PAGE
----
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Red Cross Supports Counseling for Sandy Survivors

Red Cross Supports Counseling for Sandy Survivors.

The Red Cross and Visiting Nurse Service of New York are partnering to provide emotional support and counseling to people affected by Sandy.

People learn true skills they can take with them when they’re done.

The American Red Cross knows that recovering from a disaster involves rebuilding not only homes, but also lives as well.

“It is normal to go through a large event like Sandy and not be able to come out from it, even after a couple of months,” said Kerry Symon, Visiting Nurse Service of New York (VNSNY) program director.

VNSNY is the largest not-for-profit home health care agency in the United States. The organization has been serving New York City since 1893.

This spring, the Red Cross awarded a $1 million grant to VNSNY to provide mental and community health services including crisis counseling; case management and outreach; and follow-up community health and wellness calls to people in Brooklyn, the Rockaways, Staten Island and Nassau County recovering from Superstorm Sandy.

Funded by the Red Cross grant, VNSNY developed the Disaster Distress Response Program, a model of care specific to the mental health needs of those affected by the storm. VNSNY then hired seven licensed therapists and two social work assistants trained by the National Center for Post-Traumatic Stress Disorder.

“The goal of our program is for people affected by Sandy to see an improvement in their quality of life, increase their sense of hope and tap into their own resiliency and strengths,” Symon said.

Participants in the 10-week program meet weekly for an hour with a therapist who comes to their home or wherever they may be living temporarily. Week one is psychological education on the normal reactions to a disaster; week two is behavioral activation and relaxation techniques; week three is introduction to thoughts and feelings, and so on.

“I think it’s somewhat therapeutic for them to be like, ‘This was my basement, this is a piece of my home,’” Symon said. “I have a client who framed a piece of her home, which had been destroyed, and hung it in her new apartment. One client can’t live in her home but wants to do sessions on its porch.”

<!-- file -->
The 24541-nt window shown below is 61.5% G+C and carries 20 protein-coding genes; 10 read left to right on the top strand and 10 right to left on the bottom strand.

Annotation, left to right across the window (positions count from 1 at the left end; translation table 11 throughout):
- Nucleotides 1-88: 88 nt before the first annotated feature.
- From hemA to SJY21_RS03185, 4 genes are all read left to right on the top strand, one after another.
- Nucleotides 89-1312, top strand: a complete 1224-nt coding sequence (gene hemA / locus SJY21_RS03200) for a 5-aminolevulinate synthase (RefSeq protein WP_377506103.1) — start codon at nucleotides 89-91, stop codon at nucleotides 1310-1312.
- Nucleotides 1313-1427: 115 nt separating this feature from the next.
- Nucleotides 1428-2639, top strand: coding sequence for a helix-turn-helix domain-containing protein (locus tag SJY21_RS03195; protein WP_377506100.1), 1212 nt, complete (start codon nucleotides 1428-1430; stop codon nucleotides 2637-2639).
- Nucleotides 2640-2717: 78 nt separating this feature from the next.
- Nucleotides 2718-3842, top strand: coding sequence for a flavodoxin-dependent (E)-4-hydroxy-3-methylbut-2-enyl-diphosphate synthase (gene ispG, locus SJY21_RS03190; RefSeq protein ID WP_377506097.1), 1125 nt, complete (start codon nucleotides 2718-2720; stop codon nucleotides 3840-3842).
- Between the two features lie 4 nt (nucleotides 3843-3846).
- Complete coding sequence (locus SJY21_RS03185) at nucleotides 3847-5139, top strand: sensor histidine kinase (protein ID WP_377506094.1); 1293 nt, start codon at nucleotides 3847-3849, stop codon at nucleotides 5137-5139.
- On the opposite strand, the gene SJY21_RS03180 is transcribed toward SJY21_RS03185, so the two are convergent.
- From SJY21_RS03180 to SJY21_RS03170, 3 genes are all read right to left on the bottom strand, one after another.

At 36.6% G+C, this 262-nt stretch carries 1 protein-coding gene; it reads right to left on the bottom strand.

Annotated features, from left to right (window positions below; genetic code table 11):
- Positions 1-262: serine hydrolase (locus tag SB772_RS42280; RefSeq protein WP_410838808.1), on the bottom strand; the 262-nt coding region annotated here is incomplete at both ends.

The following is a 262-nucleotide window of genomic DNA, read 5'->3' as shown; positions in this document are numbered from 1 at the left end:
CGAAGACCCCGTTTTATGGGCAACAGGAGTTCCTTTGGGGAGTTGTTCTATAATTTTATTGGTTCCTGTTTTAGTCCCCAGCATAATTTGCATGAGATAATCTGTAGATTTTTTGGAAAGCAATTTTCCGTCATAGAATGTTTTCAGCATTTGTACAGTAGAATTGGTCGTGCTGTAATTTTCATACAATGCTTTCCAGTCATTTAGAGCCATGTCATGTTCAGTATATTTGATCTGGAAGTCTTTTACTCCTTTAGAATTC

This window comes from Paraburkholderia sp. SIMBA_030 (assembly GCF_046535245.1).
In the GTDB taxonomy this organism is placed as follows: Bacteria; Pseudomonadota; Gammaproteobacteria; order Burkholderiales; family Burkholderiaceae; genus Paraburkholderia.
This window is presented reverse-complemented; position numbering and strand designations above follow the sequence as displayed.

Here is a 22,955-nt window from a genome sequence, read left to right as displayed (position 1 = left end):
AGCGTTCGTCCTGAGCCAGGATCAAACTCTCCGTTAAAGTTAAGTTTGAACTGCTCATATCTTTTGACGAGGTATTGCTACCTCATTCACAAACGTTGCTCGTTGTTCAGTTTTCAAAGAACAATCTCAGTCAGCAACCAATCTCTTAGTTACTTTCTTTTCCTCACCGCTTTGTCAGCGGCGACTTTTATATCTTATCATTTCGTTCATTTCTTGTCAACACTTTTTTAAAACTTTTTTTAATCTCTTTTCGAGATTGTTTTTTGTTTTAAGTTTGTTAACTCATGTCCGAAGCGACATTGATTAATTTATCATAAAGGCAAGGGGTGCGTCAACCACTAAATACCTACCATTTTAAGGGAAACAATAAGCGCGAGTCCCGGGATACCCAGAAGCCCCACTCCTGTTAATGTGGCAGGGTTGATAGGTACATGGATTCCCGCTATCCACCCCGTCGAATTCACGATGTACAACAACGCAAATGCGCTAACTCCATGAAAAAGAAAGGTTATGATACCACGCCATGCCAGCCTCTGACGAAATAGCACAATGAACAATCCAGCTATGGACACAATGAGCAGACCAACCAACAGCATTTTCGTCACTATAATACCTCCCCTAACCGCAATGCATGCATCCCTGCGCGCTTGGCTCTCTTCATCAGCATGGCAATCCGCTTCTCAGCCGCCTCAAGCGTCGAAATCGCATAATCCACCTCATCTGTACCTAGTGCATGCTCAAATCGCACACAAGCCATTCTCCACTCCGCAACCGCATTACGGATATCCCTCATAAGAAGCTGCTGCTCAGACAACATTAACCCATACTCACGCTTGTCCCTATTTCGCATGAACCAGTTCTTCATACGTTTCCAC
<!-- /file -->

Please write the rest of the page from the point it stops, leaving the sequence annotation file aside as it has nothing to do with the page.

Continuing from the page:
Melissa Martin, licensed therapist at VNSNY, said people respond well to the program because it teaches practical stress management techniques like breathing relaxation and cognitive restructuring, which helps people make connections between thoughts and feelings.

“It’s not your typical talk therapy. People learn true skills they can take with them when they’re done,” Martin said. “The counseling really helps people find a sense of normalcy.”

The program has had more than 200 referrals for people needing help and conducted more than 600 one-on-one counseling sessions.

In addition to individual care, VNSNY has reached more than 4,500 people through presentations to organizations, schools, clinics and public agencies about reactions to disaster and ways to cope with stress.

In the days and months after Sandy struck, trained Red Cross disaster mental health workers made more than 113,000 health and mental health contacts with people affected by the storm. In addition to the funding for VNSNY, the Red Cross has provided grants to FEGS Health & Human Services, Children’s Health Fund and other groups offering mental health services to people affected by Sandy.

If you or a loved one has been affected by Sandy and need emotional support, you can call Visiting Nurse Service of New York at 718-888-6955.

About the American Red Cross:

The American Red Cross shelters, feeds and provides emotional support to victims of disasters; supplies about 40 percent of the nation's blood; teaches skills that save lives; provides international humanitarian aid; and supports military members and their families. The Red Cross is a not-for-profit organization that depends on volunteers and the generosity of the American public to perform its mission. For more information, please visit or visit us on Twitter at @RedCrossNY.